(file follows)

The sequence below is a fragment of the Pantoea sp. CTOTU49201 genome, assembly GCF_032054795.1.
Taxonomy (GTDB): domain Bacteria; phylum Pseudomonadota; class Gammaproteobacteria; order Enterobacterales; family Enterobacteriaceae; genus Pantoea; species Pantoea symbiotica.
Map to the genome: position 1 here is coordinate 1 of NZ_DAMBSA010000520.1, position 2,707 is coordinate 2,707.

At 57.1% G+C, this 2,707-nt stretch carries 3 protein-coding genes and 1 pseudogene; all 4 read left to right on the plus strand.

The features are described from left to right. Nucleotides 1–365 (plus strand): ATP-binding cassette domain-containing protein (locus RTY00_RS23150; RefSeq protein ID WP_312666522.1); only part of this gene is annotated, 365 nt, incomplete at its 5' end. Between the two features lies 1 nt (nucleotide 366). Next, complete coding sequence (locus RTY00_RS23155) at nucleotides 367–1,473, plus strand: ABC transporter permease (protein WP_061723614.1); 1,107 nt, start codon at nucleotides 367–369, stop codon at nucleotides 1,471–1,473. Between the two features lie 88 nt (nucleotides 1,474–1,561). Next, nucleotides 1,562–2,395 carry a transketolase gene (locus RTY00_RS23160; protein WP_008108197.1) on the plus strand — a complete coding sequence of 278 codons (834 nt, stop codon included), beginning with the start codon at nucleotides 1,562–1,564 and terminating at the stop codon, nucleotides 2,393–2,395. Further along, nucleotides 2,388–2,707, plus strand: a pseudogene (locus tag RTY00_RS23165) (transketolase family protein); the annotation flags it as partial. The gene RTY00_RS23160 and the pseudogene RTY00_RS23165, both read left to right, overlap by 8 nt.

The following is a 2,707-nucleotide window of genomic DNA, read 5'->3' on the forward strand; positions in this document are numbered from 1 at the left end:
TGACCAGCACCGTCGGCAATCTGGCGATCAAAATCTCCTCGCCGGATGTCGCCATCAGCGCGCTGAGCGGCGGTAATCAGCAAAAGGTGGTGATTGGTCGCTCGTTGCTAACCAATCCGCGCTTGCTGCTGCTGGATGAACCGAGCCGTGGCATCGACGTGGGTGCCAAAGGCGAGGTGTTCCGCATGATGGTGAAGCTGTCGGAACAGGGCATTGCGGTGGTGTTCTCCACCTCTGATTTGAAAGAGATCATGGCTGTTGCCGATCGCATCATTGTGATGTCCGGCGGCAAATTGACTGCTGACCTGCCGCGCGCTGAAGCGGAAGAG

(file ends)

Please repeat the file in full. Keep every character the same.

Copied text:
The sequence below is a fragment of the Pantoea sp. CTOTU49201 genome, assembly GCF_032054795.1.
Taxonomy (GTDB): domain Bacteria; phylum Pseudomonadota; class Gammaproteobacteria; order Enterobacterales; family Enterobacteriaceae; genus Pantoea; species Pantoea symbiotica.
Map to the genome: position 1 here is coordinate 1 of NZ_DAMBSA010000520.1, position 2,707 is coordinate 2,707.

At 57.1% G+C, this 2,707-nt stretch carries 3 protein-coding genes and 1 pseudogene; all 4 read left to right on the plus strand.

The features are described from left to right. Nucleotides 1–365 (plus strand): ATP-binding cassette domain-containing protein (locus RTY00_RS23150; RefSeq protein ID WP_312666522.1); only part of this gene is annotated, 365 nt, incomplete at its 5' end. Between the two features lies 1 nt (nucleotide 366). Next, complete coding sequence (locus RTY00_RS23155) at nucleotides 367–1,473, plus strand: ABC transporter permease (protein WP_061723614.1); 1,107 nt, start codon at nucleotides 367–369, stop codon at nucleotides 1,471–1,473. Between the two features lie 88 nt (nucleotides 1,474–1,561). Next, nucleotides 1,562–2,395 carry a transketolase gene (locus RTY00_RS23160; protein WP_008108197.1) on the plus strand — a complete coding sequence of 278 codons (834 nt, stop codon included), beginning with the start codon at nucleotides 1,562–1,564 and terminating at the stop codon, nucleotides 2,393–2,395. Further along, nucleotides 2,388–2,707, plus strand: a pseudogene (locus tag RTY00_RS23165) (transketolase family protein); the annotation flags it as partial. The gene RTY00_RS23160 and the pseudogene RTY00_RS23165, both read left to right, overlap by 8 nt.

The following is a 2,707-nucleotide window of genomic DNA, read 5'->3' on the forward strand; positions in this document are numbered from 1 at the left end:
TGACCAGCACCGTCGGCAATCTGGCGATCAAAATCTCCTCGCCGGATGTCGCCATCAGCGCGCTGAGCGGCGGTAATCAGCAAAAGGTGGTGATTGGTCGCTCGTTGCTAACCAATCCGCGCTTGCTGCTGCTGGATGAACCGAGCCGTGGCATCGACGTGGGTGCCAAAGGCGAGGTGTTCCGCATGATGGTGAAGCTGTCGGAACAGGGCATTGCGGTGGTGTTCTCCACCTCTGATTTGAAAGAGATCATGGCTGTTGCCGATCGCATCATTGTGATGTCCGGCGGCAAATTGACTGCTGACCTGCCGCGCGCTGAAGCGGAAGAG